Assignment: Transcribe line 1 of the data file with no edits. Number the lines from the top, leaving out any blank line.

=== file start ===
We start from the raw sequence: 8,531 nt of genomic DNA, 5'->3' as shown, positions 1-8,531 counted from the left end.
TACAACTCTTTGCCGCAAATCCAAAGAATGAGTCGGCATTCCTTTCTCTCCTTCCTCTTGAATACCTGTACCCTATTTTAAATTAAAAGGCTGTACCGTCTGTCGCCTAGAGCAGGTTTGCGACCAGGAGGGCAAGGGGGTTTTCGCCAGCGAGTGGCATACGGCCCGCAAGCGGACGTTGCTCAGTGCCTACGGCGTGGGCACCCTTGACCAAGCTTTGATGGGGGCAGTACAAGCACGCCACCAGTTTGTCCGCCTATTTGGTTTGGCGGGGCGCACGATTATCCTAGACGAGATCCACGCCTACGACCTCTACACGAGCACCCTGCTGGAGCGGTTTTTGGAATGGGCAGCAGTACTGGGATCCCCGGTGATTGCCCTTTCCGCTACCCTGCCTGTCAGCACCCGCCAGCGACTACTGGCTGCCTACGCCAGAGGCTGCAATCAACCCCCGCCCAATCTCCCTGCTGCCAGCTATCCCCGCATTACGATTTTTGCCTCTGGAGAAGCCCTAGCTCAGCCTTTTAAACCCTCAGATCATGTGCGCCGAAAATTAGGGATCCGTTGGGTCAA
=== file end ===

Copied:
We start from the raw sequence: 8,531 nt of genomic DNA, 5'->3' as shown, positions 1-8,531 counted from the left end.